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I had a blast riding between all the farms and there was quite a cycling community down the coast through Big Sur which was one of my favourite sections of the ride, despite the hills! I also took a side trip to Joshua tree park which was magical. One of the craziest places I have experienced and the stars where the best that I have seen.

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Such an amazing 6 Months in America. Now in Mexico and about to ride a desert. Will post about it soon and I will not leave it as late as this post. Happy December.

Central & Southern California

Hola Mexico

I am in Mexico!!! Yesterday I said bye to America and cycled over the border to Tijuana. As soon as I crossed, I felt like I was 1000 miles away from the US. It was very hectic but had a  great feel to it and smelt different. I decided to get a bus from the border to Ensenada (the first section of the coast that I haven’t cycled) to avoid riding in Tijuana and get a little more settled into the country before I cycle.

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What a welcome to Mexico I got. The bus dropped me in a very un touristy area and everyone who I encountered on the street were very hospitable and interested in my bike. I was even given a red rose by a local. The friendly people made a welcome change from some of those in Southern California.

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I cycled to my hosts house which was a beautiful 8 mile ride along an uneven road by the coast. My host, Jesus, is a business student who is hoping to run his own hostal in the near future, which made him a perfect tour guide. We shared a lovely evening together with Ensanada famous fish tacos (bad vegetarian) at a lovely small local restaurant with a cerveza. We then went into town to  Hussong’s Cantina. It is the oldest and best known cantina in Baja and there was a fun traditional folk Mexican band playing. Hussong’s is reputedly the place where the Margarita was first created in October, 1941. It would have been rude not to have 1 (or a couple).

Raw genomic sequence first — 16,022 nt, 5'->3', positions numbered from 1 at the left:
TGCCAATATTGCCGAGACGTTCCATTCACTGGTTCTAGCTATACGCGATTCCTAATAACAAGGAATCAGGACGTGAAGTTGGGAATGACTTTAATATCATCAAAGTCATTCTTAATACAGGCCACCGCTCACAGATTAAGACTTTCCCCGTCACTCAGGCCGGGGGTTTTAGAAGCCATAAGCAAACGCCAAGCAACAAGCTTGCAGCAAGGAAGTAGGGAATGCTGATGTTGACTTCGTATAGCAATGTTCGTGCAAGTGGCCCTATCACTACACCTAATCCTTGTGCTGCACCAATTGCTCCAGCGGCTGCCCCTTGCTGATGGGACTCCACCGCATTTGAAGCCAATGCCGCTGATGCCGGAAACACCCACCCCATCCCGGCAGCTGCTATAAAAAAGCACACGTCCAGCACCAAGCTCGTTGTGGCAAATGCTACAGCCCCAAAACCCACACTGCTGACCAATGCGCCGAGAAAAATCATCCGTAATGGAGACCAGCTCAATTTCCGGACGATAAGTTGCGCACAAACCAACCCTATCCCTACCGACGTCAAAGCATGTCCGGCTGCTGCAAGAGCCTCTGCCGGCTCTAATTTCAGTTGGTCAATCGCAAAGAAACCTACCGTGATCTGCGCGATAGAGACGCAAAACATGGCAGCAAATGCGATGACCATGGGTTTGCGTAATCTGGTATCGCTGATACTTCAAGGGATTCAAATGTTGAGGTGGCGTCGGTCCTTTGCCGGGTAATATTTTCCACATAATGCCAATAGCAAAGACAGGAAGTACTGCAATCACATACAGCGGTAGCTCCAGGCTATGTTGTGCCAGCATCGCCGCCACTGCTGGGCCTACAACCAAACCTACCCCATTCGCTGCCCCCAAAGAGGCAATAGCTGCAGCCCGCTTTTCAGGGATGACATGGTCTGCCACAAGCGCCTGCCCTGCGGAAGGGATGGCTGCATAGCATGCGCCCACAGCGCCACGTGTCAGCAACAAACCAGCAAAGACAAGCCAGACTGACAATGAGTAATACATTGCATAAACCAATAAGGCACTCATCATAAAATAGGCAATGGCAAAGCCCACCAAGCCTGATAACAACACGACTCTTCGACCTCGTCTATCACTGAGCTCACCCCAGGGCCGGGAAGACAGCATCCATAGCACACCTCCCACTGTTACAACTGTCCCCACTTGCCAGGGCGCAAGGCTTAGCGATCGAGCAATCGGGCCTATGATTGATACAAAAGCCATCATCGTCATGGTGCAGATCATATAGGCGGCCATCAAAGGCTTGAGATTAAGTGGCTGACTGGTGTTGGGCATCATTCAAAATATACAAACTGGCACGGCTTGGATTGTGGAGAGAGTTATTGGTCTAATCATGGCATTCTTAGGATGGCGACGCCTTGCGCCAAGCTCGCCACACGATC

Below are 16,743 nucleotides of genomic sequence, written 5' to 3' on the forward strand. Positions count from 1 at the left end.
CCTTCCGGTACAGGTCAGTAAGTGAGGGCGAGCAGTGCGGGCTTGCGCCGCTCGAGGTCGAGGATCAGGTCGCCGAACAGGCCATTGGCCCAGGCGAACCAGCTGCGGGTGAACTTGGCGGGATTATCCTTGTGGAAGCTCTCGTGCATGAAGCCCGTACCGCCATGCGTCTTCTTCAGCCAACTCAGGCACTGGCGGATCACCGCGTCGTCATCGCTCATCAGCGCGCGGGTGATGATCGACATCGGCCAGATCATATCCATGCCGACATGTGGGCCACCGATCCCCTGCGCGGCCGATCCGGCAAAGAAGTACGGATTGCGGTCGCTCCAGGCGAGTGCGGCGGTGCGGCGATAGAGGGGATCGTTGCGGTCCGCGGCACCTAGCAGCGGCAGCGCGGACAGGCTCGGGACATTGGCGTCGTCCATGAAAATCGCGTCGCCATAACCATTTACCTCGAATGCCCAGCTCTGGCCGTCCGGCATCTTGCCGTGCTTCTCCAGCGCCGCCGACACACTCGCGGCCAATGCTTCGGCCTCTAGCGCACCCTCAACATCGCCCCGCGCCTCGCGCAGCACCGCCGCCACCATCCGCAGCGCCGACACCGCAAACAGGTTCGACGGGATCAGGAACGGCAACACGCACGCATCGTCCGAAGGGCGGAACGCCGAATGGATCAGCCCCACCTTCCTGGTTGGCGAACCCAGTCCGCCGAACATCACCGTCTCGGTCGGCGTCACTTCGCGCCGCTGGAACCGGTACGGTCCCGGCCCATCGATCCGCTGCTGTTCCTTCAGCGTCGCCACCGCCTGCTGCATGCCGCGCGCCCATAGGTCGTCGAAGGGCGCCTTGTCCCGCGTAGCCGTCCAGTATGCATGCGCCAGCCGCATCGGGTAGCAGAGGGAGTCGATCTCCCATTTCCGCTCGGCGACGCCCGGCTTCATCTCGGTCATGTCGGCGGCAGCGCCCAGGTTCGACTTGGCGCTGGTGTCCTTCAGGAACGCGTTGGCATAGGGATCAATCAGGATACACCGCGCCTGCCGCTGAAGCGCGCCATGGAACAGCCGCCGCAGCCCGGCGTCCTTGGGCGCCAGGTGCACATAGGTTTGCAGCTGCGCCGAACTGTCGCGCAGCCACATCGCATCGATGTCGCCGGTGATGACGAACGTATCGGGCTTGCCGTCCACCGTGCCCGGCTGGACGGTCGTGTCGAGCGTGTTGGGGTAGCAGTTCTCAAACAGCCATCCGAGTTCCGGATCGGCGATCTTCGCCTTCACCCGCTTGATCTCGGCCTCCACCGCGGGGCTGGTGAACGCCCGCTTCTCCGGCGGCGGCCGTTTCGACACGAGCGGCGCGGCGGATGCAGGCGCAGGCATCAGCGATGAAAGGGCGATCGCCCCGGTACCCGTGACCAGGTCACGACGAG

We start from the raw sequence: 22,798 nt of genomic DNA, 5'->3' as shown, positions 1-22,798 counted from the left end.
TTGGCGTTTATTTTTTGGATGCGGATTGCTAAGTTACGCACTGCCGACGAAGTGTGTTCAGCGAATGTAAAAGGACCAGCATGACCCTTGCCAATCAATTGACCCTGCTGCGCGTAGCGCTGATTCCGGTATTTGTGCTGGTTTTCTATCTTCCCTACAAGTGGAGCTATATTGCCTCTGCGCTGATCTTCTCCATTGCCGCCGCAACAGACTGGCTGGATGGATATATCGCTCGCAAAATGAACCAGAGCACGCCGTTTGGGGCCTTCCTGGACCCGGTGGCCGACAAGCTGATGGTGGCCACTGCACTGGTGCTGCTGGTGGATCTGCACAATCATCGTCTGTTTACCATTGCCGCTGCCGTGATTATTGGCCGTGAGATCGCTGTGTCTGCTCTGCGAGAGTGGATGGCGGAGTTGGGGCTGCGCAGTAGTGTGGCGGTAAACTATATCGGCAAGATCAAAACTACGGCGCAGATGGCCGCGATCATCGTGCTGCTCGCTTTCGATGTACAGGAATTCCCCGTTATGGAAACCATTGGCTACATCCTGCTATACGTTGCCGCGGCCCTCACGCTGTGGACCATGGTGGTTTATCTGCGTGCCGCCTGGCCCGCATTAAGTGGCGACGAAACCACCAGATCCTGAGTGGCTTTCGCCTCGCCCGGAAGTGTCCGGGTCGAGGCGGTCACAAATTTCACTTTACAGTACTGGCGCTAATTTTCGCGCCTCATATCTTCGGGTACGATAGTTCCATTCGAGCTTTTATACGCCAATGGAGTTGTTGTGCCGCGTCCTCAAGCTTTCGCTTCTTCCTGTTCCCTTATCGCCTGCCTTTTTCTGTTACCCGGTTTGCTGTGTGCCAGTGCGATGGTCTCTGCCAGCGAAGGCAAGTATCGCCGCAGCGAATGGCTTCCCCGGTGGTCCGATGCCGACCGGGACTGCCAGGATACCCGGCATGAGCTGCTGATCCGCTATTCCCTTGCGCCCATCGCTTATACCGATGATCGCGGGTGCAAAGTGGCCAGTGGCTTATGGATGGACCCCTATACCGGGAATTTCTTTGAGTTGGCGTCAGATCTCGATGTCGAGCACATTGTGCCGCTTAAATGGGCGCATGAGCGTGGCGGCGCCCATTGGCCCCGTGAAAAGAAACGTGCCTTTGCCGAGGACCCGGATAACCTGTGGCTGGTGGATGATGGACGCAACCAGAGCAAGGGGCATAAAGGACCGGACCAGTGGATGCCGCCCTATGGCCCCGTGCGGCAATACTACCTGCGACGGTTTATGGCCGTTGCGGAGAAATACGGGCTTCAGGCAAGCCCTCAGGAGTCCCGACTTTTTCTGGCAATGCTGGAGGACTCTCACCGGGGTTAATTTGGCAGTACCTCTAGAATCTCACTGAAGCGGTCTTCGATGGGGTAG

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After dancing to the beautiful music and making lots of friends we went back to the car but it wasn’t there? The police had towed it away as apparently it wasn’t parked in a correct spot. We tried to get it back but were told we needed to do it the following day. Welcome to Mexico. I have been here for less than 24 hours and I have already had so many new crazy experiences. I am very happy to be here and I’m ready to explore the beauty of Baja and it’s people. 

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Hola Mexico

Back on the blog: Northern California

Hello again, it has been a while!

Rio has now returned to the UK and is studying towards her dream of a Masters in Marine Mammal science at St Andrews. I am still on the road in Southern California. Our last few weeks together were pretty hectic, hence the break in communication. I am now going to try and update the blog with some quick posts (& lots of pictures), to where I am now. I will start with mine and Rio’s final month together. We had a fantastic time and cycled some beautiful roads.